The Big Blog Promotion Checklist
The #1 mistake new writers and blog managers make is failing to share their work.
Creating great technical content takes time, but without adequate promotion, nobody’s going to read it. Writing a fantastic, in-depth tutorial and then posting it once to your Twitter account is unlikely to yield results, but that’s what 90% of writers do. It’s sad to think how much great content is out there that we’ll never see.
How Much Time Should You Spend Promoting Your Work?
Many bloggers advocate spending as much time sharing your content as you do writing it. Derek Halpern goes further, recommending that you spend 80% of your total time promoting your post. It may sound extreme, but I’ve found a direct correlation between how much traffic a blog post gets and how well I promote it.
Case Study: “Alternative Career Paths” on FreeCodeCamp.org
I recently wrote an in-depth, 3400-word article about the alternative career paths you can take as a trained software engineer. It was inspired by my personal experience leaving a role as a CTO to start Draft, and I spent almost 8 hours writing it.
After it was published, I spent about 2 hours promoting it using the checklist below. I knew the intended audience well, so it was relatively easy to translate the blog post into posts on Twitter (1, 2), Reddit, Linkedin, Facebook, several email newsletters, and Hacker News (which was then reshared more successfully by someone else).
Partly due to the platform (FreeCodeCamp is a popular blog) and partly due to the promotional work I did on the piece, it took off. I ended up spending a fair bit of time responding to conversations online and answering questions about it. A Chinese publication even reached out to ask if they could translate it for their readers, and Code Nation asked if they could use it in their curriculum.
Why Promotion Works
If I had a formula for making every post I wrote go viral, I’d probably be on a beach somewhere, but the fact remains: nobody will find your writing if you don’t tell them about it.
Like any creative effort, writing is partly doing and partly telling people what you’ve done.
To understand why promoting your writing works, you have to understand how websites get traffic. There are two primary channels:
- Social media and email newsletters
- Search engines
Many people think that sharing your writing will only improve social media and email engagement, but that’s not true.
Getting ranked in search engines can take weeks or months, but a necessary prerequisite is having high-quality links to your content. A strong promotional plan will help build links to your content, and social sharing may directly impact your search engine ranking.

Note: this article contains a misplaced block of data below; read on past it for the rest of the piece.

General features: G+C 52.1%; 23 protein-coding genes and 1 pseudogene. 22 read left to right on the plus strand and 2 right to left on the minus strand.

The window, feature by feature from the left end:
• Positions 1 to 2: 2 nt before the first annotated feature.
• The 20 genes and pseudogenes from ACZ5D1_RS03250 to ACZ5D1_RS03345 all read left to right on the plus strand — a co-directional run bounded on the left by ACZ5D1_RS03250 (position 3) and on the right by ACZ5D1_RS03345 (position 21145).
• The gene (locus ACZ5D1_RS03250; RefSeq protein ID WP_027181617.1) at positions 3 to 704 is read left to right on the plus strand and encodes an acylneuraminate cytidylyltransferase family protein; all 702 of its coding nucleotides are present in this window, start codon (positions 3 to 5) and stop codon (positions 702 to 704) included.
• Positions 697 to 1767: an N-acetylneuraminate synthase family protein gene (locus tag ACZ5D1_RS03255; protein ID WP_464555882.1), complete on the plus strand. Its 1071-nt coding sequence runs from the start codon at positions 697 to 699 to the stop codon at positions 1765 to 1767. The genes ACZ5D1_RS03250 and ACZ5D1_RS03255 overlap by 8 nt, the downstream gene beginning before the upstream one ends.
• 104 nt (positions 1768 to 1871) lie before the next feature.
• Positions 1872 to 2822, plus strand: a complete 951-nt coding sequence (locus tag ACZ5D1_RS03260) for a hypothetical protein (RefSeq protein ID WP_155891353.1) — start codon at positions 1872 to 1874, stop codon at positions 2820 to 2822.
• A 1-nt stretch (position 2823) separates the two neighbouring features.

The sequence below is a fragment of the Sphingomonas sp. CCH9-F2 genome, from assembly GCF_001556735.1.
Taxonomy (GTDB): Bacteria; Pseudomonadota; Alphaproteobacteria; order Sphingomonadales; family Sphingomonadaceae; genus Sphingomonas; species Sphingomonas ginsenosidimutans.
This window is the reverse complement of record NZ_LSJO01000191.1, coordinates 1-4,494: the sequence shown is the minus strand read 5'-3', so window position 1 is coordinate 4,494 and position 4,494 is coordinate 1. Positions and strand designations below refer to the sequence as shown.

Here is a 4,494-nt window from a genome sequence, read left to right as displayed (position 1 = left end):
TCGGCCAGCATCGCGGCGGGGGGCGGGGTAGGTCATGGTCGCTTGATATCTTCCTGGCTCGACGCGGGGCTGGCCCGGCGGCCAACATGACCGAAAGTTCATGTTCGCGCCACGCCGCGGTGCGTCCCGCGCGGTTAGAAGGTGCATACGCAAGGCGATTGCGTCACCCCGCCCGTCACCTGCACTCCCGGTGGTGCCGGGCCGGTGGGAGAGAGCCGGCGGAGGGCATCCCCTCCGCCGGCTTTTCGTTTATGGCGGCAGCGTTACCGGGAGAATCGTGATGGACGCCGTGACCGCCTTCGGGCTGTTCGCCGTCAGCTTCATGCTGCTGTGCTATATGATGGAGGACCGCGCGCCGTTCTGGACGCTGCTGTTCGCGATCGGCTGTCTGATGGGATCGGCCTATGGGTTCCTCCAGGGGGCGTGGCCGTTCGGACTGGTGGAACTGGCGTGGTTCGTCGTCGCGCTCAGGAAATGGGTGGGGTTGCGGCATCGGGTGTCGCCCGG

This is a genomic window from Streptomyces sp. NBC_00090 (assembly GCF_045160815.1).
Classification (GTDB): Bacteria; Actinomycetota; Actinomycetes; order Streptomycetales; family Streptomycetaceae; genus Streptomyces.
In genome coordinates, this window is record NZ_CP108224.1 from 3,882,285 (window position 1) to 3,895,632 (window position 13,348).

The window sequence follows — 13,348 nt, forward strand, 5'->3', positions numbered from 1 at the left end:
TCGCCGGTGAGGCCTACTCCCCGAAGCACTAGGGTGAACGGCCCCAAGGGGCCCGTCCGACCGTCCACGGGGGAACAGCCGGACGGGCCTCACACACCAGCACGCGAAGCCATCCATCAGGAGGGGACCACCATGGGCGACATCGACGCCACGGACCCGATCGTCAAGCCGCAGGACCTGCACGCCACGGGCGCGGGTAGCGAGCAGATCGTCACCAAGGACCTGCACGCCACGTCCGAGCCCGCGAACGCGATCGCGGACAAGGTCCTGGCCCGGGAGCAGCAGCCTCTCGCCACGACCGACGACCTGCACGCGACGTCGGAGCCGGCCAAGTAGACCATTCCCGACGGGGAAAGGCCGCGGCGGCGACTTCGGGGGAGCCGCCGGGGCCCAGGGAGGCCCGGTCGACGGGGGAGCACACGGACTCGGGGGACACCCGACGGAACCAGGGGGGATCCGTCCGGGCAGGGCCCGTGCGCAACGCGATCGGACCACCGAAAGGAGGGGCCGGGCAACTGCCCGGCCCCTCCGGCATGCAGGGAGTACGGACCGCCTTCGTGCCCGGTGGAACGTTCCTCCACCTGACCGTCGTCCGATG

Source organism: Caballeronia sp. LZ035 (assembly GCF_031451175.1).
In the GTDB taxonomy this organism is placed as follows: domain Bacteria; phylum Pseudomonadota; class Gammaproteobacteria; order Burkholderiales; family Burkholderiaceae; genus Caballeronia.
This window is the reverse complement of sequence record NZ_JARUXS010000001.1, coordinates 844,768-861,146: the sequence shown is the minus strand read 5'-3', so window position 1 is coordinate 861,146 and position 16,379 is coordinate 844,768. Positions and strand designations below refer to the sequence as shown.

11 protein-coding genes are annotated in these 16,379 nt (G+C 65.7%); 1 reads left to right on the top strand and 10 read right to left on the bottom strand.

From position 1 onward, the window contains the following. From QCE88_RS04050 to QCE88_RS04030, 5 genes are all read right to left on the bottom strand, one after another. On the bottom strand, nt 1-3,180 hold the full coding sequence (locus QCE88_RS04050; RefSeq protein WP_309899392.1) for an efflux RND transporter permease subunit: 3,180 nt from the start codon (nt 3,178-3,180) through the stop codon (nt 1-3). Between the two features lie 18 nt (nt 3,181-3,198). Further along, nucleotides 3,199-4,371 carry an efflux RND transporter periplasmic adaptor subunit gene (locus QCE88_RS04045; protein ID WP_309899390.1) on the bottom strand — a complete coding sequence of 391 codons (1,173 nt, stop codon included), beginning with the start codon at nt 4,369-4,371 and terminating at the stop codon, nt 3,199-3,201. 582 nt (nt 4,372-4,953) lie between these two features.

My Blog Post Promotion Checklist
Rather than haphazardly sharing content on social media as you have time, you should plan your promotional strategy. Ideally, you’d customize the plan for each piece of content because some channels will work better than others for each piece, but even if you try half the things on this list, you’ll be in a better spot than most.
While there are plenty of general promotional checklists for bloggers out there, not many are specifically built with a software engineering audience in mind. Here is the blog post promotion checklist I use for all my technical content:
- Publish a summary as a Twitter thread with a link to the entire post at the end.
- Publish/schedule tweets mentioning any technology or people referenced in the article.
- Schedule one tweet per month promoting the post for the next three months.
- Pin the Tweet to your Twitter profile (if it’s really great).
- Share with your personal/company newsletter.
- Share with any relevant Slack channels/groups.
- Publish a post on Facebook and Linkedin.
- Create a reminder to share on Facebook and Linkedin again in a month.
- Share the post as a link on any relevant subreddits.
- Republish in part as a post on the most relevant subreddit.
- Pitch a variation of the post as a guest post on relevant blogs in exchange for a link back to your original post.
- Share the post on Hacker News if relevant.
- Find and answer any relevant questions on Quora, referencing the post.
- Find and answer any relevant questions on Stack Overflow, referencing the post.
- Add links to the post from any relevant posts on your personal or company blog.
- Create a reminder to republish the post on Medium, Dev.to, Linkedin, or HackerNoon (2+ weeks after initial publication).
- Create an image using content from the post and share it on social media.
- Create and publish a video version of the post, share it on YouTube.
- Create a short video version, share it on other social media channels.
- Reach out directly to technical newsletters to see if they’ll share with their subscribers.
To download a printable copy of this checklist, click here.
Finally, I want to hear how you promote your technical blog posts. If you customize this checklist or you ever have suggestions for improving it, reach out to me to let me know.
Build a Blog that Software Developers Will Read
The Technical Content Manager’s Playbook is a collection of resources you can use to manage a high-quality, technical blog:
- A template for creating content briefs
- An Airtable publishing calendar
- A technical blogging style guide